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Briefing examines factors that drove unusual drop in Purdue’s first-year retention rate

Purdue’s first-year retention rate dropped for the first time in nine years driven primarily by a change in the academic probation and dismissal policy and an increase in enrollment of Pell eligible and first-generation students.

The 1 percent decline is the focus of the latest briefing from the Office of Institutional Research, Assessment and Effectiveness. The report was a collaboration between OIRAE and Purdue’s Enrollment Management Analysis and Reporting unit.

A public forum on the report will be held at 10 a.m. Monday, Feb. 13, in Knoy Hall, Room B033.

In the fall of 2015 Purdue’s academic probation and dismissal policy changed so that a student with a semester or cumulative GPA below 2.0 is placed on probation, and if their GPA remains this low while on probation they are dismissed. The policy change was enacted after a great deal of examination on campus, including a study of student success patterns, and with a full understanding that it would place more students on academic probation, according to the OIRAE briefing.

One year later the academic dropped rate was 0.9 percentage points higher than the previous year’s cohort. However, though the first-year retention rate declined, it is unlikely that ultimately less students will complete their degrees at Purdue. That’s because the policy change is likely accelerating the attrition of students struggling in their first year, rather than delaying it to later in their academic careers.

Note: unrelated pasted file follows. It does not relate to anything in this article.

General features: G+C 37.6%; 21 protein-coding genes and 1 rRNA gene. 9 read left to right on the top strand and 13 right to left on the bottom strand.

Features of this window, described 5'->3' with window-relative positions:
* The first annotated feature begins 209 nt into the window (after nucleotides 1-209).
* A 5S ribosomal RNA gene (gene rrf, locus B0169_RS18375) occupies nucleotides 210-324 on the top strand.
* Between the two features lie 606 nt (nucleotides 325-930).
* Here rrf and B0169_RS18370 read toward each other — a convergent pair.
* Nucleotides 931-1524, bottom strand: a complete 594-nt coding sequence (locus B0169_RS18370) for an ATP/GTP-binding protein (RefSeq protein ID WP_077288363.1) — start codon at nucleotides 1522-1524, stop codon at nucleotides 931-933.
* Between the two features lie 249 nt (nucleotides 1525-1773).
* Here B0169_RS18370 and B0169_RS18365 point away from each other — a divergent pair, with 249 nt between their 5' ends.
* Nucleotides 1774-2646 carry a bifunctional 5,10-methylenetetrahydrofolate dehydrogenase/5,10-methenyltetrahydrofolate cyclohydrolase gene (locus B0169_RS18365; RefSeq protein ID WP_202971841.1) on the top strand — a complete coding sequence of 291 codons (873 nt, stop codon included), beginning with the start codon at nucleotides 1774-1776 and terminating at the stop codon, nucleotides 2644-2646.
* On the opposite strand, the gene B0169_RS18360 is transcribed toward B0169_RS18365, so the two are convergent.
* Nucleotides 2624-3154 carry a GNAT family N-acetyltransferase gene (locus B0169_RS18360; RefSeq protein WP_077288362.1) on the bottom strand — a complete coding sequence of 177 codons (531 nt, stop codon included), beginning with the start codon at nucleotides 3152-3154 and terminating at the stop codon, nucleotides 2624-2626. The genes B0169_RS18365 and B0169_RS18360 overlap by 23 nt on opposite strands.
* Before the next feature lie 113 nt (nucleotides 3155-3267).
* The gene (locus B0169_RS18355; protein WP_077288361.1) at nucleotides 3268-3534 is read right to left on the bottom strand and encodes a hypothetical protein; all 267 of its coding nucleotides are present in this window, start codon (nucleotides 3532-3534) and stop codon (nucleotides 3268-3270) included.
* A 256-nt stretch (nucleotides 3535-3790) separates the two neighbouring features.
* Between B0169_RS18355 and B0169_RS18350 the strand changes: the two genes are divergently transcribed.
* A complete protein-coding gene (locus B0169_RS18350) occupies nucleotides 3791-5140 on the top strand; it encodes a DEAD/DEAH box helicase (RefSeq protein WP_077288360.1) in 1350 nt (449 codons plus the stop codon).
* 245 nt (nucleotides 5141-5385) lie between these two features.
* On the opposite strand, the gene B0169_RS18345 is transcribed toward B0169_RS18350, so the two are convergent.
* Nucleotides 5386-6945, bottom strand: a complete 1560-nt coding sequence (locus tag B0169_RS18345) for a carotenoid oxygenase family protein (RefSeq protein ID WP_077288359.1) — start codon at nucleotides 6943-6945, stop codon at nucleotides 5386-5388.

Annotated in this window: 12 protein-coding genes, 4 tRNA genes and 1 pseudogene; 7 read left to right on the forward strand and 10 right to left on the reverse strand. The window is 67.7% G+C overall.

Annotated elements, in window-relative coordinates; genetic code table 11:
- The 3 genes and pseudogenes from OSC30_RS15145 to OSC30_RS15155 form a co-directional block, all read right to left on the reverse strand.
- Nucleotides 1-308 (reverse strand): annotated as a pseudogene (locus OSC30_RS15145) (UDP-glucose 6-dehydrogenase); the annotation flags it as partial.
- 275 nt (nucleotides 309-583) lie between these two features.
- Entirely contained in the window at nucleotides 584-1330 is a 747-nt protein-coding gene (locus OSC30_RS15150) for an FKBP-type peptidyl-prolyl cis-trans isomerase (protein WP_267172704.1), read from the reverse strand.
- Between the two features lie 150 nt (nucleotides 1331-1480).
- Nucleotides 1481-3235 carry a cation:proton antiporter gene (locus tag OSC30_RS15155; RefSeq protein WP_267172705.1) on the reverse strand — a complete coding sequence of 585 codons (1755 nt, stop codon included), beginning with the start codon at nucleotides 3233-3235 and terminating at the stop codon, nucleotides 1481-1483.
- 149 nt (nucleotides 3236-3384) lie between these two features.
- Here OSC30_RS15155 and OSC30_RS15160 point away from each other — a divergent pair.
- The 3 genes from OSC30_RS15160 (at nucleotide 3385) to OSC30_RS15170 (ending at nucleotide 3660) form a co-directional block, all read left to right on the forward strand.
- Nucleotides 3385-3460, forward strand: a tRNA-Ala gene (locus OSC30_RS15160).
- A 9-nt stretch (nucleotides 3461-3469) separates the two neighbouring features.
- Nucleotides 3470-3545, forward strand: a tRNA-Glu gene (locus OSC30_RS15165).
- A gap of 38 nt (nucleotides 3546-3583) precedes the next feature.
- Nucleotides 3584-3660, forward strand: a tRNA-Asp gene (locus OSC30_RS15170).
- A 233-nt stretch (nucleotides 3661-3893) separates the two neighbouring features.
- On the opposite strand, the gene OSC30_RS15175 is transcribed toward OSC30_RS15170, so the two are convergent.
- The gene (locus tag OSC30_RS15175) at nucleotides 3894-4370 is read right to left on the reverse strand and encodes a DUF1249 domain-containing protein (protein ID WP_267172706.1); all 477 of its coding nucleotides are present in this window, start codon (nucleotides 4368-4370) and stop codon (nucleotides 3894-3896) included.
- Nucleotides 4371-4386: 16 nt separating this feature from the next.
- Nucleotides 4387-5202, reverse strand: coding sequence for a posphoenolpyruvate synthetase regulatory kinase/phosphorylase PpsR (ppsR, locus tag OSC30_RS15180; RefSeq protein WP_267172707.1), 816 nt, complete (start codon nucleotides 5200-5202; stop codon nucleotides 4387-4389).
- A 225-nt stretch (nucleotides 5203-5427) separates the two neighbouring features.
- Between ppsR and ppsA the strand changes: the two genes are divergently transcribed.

Further, there was a larger number of Pell eligible and first-generation students enrolled in the fall 2015 class. Students who are eligible for Pell grants, who are the first in their family to attend college, or both are traditionally more at risk of dropping out. Resource and program constraints meant that many of these students were unable to enroll in Purdue’s primary success programs targeted at retaining them, leading to the slightly larger drop in the group’s one-year retention rates. 

Purdue is expanding its efforts to help these students succeed and the OIRAE report recommends that the expansion continue.

To read January’s briefing or previous OIRAE briefings, visit: http://www.purdue.edu/oirae/briefings.html.

Writer: Kirsten Gibson, technology writer, Information Technology at Purdue (ITaP), 765-494-8190, gibson33@purdue.edu

Last Updated: February 7, 2016